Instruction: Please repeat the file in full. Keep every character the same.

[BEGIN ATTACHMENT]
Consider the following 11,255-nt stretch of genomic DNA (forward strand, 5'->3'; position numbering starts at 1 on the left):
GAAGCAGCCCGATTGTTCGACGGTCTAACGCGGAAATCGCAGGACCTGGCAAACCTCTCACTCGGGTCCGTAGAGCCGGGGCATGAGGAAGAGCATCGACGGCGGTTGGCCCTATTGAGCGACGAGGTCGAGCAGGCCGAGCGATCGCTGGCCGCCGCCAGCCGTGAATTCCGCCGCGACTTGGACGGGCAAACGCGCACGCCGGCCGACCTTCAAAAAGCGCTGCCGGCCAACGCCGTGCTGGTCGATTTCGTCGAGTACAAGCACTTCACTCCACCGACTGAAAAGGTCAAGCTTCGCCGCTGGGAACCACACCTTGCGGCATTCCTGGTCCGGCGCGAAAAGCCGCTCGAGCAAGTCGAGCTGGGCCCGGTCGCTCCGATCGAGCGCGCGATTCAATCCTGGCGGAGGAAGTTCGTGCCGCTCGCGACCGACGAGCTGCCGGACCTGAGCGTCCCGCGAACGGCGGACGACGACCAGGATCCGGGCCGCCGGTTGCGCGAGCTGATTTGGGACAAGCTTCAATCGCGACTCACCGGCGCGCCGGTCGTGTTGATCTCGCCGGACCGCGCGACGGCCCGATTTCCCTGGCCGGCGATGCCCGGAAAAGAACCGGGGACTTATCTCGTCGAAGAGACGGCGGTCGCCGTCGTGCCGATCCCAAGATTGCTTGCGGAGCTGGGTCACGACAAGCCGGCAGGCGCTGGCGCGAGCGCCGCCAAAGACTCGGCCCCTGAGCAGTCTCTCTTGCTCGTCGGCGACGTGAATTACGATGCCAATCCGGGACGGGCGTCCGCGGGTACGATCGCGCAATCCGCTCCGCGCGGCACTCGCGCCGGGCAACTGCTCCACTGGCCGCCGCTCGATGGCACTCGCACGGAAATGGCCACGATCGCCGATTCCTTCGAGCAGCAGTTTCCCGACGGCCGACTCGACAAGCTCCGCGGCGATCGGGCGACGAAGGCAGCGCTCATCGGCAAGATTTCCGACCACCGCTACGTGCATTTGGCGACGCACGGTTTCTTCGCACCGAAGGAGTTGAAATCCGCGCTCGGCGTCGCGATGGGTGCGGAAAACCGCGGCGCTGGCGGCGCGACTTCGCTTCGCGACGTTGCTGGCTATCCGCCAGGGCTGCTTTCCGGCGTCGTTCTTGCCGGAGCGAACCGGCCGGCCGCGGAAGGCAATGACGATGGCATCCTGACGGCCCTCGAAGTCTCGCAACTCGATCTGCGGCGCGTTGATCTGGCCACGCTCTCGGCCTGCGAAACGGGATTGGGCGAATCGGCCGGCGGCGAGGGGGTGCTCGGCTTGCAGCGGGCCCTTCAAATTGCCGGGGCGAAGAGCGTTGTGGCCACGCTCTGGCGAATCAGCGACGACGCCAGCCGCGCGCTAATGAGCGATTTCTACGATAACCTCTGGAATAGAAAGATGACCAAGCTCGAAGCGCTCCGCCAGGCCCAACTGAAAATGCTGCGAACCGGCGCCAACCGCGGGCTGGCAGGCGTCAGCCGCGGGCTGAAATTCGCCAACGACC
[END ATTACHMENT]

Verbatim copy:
Consider the following 11,255-nt stretch of genomic DNA (forward strand, 5'->3'; position numbering starts at 1 on the left):
GAAGCAGCCCGATTGTTCGACGGTCTAACGCGGAAATCGCAGGACCTGGCAAACCTCTCACTCGGGTCCGTAGAGCCGGGGCATGAGGAAGAGCATCGACGGCGGTTGGCCCTATTGAGCGACGAGGTCGAGCAGGCCGAGCGATCGCTGGCCGCCGCCAGCCGTGAATTCCGCCGCGACTTGGACGGGCAAACGCGCACGCCGGCCGACCTTCAAAAAGCGCTGCCGGCCAACGCCGTGCTGGTCGATTTCGTCGAGTACAAGCACTTCACTCCACCGACTGAAAAGGTCAAGCTTCGCCGCTGGGAACCACACCTTGCGGCATTCCTGGTCCGGCGCGAAAAGCCGCTCGAGCAAGTCGAGCTGGGCCCGGTCGCTCCGATCGAGCGCGCGATTCAATCCTGGCGGAGGAAGTTCGTGCCGCTCGCGACCGACGAGCTGCCGGACCTGAGCGTCCCGCGAACGGCGGACGACGACCAGGATCCGGGCCGCCGGTTGCGCGAGCTGATTTGGGACAAGCTTCAATCGCGACTCACCGGCGCGCCGGTCGTGTTGATCTCGCCGGACCGCGCGACGGCCCGATTTCCCTGGCCGGCGATGCCCGGAAAAGAACCGGGGACTTATCTCGTCGAAGAGACGGCGGTCGCCGTCGTGCCGATCCCAAGATTGCTTGCGGAGCTGGGTCACGACAAGCCGGCAGGCGCTGGCGCGAGCGCCGCCAAAGACTCGGCCCCTGAGCAGTCTCTCTTGCTCGTCGGCGACGTGAATTACGATGCCAATCCGGGACGGGCGTCCGCGGGTACGATCGCGCAATCCGCTCCGCGCGGCACTCGCGCCGGGCAACTGCTCCACTGGCCGCCGCTCGATGGCACTCGCACGGAAATGGCCACGATCGCCGATTCCTTCGAGCAGCAGTTTCCCGACGGCCGACTCGACAAGCTCCGCGGCGATCGGGCGACGAAGGCAGCGCTCATCGGCAAGATTTCCGACCACCGCTACGTGCATTTGGCGACGCACGGTTTCTTCGCACCGAAGGAGTTGAAATCCGCGCTCGGCGTCGCGATGGGTGCGGAAAACCGCGGCGCTGGCGGCGCGACTTCGCTTCGCGACGTTGCTGGCTATCCGCCAGGGCTGCTTTCCGGCGTCGTTCTTGCCGGAGCGAACCGGCCGGCCGCGGAAGGCAATGACGATGGCATCCTGACGGCCCTCGAAGTCTCGCAACTCGATCTGCGGCGCGTTGATCTGGCCACGCTCTCGGCCTGCGAAACGGGATTGGGCGAATCGGCCGGCGGCGAGGGGGTGCTCGGCTTGCAGCGGGCCCTTCAAATTGCCGGGGCGAAGAGCGTTGTGGCCACGCTCTGGCGAATCAGCGACGACGCCAGCCGCGCGCTAATGAGCGATTTCTACGATAACCTCTGGAATAGAAAGATGACCAAGCTCGAAGCGCTCCGCCAGGCCCAACTGAAAATGCTGCGAACCGGCGCCAACCGCGGGCTGGCAGGCGTCAGCCGCGGGCTGAAATTCGCCAACGACC